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15-744: Computer Networking

15-744: Computer Networking

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15-744: Computer Networking

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  1. 15-744: Computer Networking L-14 Data Center Networking II

  2. Overview • Data Center Topologies • Data Center Scheduling

  3. Current solutions for increasing data center network bandwidth FatTree BCube 1. Hard to construct 2. Hard to expand

  4. Background: Fat-Tree • Inter-connect racks (of servers) using a fat-tree topology • Fat-Tree: a special type of Clos Networks (after C. Clos) K-ary fat tree: three-layer topology (edge, aggregation and core) • each pod consists of (k/2)2 servers & 2 layers of k/2 k-port switches • each edge switch connects to k/2 servers & k/2 aggr. switches • each aggr. switch connects to k/2 edge & k/2 core switches • (k/2)2 core switches: each connects to k pods Fat-tree with K=4

  5. Why Fat-Tree? • Fat tree has identical bandwidth at any bisections • Each layer has the same aggregated bandwidth • Can be built using cheap devices with uniform capacity • Each port supports same speed as end host • All devices can transmit at line speed if packets are distributed uniform along available paths • Great scalability: k-port switch supports k3/4 servers Fat tree network with K = 3 supporting 54 hosts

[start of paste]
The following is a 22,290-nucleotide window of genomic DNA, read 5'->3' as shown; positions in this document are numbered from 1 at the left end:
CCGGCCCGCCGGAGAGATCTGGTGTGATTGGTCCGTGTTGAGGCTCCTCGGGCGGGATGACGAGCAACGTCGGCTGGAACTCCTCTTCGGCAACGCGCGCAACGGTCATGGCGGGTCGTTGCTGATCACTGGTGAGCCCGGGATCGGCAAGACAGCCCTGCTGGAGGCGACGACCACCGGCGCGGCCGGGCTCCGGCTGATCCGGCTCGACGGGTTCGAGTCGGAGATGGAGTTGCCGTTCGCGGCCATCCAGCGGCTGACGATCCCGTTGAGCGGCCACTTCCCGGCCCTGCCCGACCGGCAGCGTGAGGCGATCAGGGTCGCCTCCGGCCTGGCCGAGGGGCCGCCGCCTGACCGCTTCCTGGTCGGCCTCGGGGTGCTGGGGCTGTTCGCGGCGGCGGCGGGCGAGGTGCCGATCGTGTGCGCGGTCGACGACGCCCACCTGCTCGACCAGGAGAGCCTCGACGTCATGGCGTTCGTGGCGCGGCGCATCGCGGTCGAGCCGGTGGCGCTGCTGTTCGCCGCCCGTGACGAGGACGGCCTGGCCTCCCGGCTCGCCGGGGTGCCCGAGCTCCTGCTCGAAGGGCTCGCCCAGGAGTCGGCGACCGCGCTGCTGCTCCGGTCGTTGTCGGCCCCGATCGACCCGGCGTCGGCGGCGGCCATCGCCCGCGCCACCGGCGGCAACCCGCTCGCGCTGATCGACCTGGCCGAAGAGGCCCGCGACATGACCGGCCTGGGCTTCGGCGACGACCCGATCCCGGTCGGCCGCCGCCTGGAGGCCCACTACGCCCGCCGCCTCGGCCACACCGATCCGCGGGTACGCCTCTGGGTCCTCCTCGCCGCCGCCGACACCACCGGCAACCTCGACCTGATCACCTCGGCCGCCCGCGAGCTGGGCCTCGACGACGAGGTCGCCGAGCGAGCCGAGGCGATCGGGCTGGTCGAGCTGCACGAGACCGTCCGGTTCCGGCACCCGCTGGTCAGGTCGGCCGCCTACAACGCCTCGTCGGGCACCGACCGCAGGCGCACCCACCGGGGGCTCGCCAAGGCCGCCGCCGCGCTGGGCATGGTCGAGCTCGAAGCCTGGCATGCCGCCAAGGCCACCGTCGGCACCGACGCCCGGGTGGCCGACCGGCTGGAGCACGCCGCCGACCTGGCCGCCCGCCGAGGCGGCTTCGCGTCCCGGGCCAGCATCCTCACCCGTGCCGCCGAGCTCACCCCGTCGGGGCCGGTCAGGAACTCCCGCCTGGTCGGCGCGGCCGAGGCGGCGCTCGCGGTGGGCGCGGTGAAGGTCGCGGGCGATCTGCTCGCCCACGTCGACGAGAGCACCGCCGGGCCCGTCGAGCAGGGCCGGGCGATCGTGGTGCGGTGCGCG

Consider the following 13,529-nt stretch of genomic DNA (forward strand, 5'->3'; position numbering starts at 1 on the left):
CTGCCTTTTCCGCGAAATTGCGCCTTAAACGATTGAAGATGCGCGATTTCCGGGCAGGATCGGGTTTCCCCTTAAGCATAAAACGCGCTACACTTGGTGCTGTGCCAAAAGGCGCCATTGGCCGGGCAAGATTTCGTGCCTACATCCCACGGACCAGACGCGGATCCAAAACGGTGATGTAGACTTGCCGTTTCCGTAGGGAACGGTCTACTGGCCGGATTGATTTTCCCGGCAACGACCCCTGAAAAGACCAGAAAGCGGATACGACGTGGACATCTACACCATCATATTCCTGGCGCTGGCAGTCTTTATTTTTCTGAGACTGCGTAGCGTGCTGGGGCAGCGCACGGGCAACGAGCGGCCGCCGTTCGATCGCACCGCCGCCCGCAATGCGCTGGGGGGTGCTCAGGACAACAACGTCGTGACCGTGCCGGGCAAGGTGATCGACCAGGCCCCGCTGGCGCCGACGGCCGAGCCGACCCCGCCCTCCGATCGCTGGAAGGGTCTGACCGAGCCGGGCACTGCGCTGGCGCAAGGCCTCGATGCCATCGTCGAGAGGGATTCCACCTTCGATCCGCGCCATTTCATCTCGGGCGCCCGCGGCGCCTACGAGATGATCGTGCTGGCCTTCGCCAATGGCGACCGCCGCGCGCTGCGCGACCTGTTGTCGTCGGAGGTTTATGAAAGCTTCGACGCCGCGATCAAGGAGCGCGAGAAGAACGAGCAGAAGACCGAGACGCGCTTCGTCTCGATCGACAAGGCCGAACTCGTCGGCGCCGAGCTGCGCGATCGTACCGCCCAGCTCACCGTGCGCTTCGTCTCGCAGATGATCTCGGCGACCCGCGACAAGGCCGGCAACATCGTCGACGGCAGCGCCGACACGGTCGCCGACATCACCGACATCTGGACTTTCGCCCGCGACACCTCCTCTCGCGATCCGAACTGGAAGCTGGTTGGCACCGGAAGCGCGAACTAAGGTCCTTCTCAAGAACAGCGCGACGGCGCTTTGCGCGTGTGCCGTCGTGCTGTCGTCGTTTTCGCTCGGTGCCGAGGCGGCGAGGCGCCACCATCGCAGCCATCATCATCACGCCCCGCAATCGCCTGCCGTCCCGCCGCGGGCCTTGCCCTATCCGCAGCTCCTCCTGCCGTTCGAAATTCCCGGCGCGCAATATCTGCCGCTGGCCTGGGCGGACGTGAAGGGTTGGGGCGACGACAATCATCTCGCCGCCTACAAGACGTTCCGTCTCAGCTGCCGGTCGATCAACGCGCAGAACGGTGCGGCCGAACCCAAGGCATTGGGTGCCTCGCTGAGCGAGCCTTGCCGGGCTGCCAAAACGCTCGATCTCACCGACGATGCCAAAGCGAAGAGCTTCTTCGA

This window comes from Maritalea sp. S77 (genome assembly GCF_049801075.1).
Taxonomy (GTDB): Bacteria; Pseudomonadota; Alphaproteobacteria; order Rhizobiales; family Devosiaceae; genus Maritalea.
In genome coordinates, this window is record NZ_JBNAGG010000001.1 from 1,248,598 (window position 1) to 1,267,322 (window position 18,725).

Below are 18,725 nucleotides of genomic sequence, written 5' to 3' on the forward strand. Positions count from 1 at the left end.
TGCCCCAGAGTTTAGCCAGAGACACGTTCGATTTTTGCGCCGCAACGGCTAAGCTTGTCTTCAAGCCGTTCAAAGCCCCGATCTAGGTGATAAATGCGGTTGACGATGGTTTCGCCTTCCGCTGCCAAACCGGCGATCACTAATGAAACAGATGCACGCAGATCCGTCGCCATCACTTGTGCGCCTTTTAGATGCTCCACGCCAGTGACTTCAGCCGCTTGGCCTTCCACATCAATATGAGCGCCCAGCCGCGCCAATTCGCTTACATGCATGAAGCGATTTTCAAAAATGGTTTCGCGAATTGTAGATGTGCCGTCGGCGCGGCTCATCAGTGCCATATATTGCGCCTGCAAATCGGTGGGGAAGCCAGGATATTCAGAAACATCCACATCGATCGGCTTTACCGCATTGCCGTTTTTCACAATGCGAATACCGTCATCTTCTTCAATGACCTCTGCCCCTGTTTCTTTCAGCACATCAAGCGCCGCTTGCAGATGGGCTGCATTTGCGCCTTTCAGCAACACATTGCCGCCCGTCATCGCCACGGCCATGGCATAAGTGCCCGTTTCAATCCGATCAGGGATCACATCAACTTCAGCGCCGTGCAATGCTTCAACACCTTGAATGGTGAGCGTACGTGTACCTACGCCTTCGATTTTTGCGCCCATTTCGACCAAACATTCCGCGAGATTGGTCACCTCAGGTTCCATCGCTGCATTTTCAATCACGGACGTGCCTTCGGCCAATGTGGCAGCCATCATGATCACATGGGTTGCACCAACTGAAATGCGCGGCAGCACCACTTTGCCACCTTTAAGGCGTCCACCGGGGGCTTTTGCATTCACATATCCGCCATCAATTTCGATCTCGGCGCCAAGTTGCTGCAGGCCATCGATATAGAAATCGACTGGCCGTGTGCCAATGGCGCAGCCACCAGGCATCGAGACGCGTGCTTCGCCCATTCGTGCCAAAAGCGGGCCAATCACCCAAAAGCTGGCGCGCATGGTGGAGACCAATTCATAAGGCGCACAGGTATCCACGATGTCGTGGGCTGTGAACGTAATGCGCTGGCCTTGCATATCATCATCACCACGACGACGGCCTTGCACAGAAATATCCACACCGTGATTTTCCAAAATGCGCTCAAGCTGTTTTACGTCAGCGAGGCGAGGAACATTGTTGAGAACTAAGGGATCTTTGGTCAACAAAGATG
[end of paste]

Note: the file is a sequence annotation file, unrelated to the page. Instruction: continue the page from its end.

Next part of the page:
6. An alternative: hybrid packet/circuit switched data center network • Goal of this work: • Feasibility: software design that enables efficient use of optical circuits • Applicability: application performance over a hybrid network

  7. Optical circuit switching v.s. Electrical packet switching 16x40Gbps at high end e.g. Cisco CRS-1 320x100Gbps on market, e.g. Calient FiberConnect Packet granularity Less than 10ms e.g. MEMS optical switch

  8. Optical Circuit Switch Output 1 Output 2 Fixed Mirror Lenses Input 1 Glass Fiber Bundle Rotate Mirror • Does not decode packets • Needs take time to reconfigure Mirrors on Motors 2010-09-02 SIGCOMM Nathan Farrington 8

  9. Optical circuit switching v.s. Electrical packet switching 16x40Gbps at high end e.g. Cisco CRS-1 320x100Gbps on market, e.g. Calient FiberConnect Packet granularity For bursty, uniform traffic Less than 10ms For stable, pair-wise traffic 9

  10. Optical circuit switching is promising despite slow switching time • [IMC09][HotNets09]: “Only a few ToRs are hot and most their traffic goes to a few other ToRs. …” • [WREN09]: “…we find that traffic at the five edge switches exhibit an ON/OFF pattern… ” Full bisection bandwidth at packet granularity may not be necessary

  11. Optical paths are provisioned rack-to-rack • A simple and cost-effective choice • Aggregate traffic on per-rack basis to better utilize optical circuits Hybrid packet/circuit switched network architecture Electrical packet-switched network for low latency delivery Optical circuit-switched network for high capacity transfer

  12. Design requirements Traffic demands • Control plane: • Traffic demand estimation • Optical circuit configuration • Data plane: • Dynamic traffic de-multiplexing • Optimizing circuit utilization (optional)

  13. c-Through (a specific design) No modification to applications and switches Leverage end-hosts for traffic management Centralized control for circuit configuration

  14. c-Through - traffic demand estimation and traffic batching Per-rack traffic demand vector Applications 1. Transparent to applications. Socket buffers 2. Packets are buffered per-flow to avoid HOL blocking. • Accomplish two requirements: • Traffic demand estimation • Pre-batch data to improve optical circuit utilization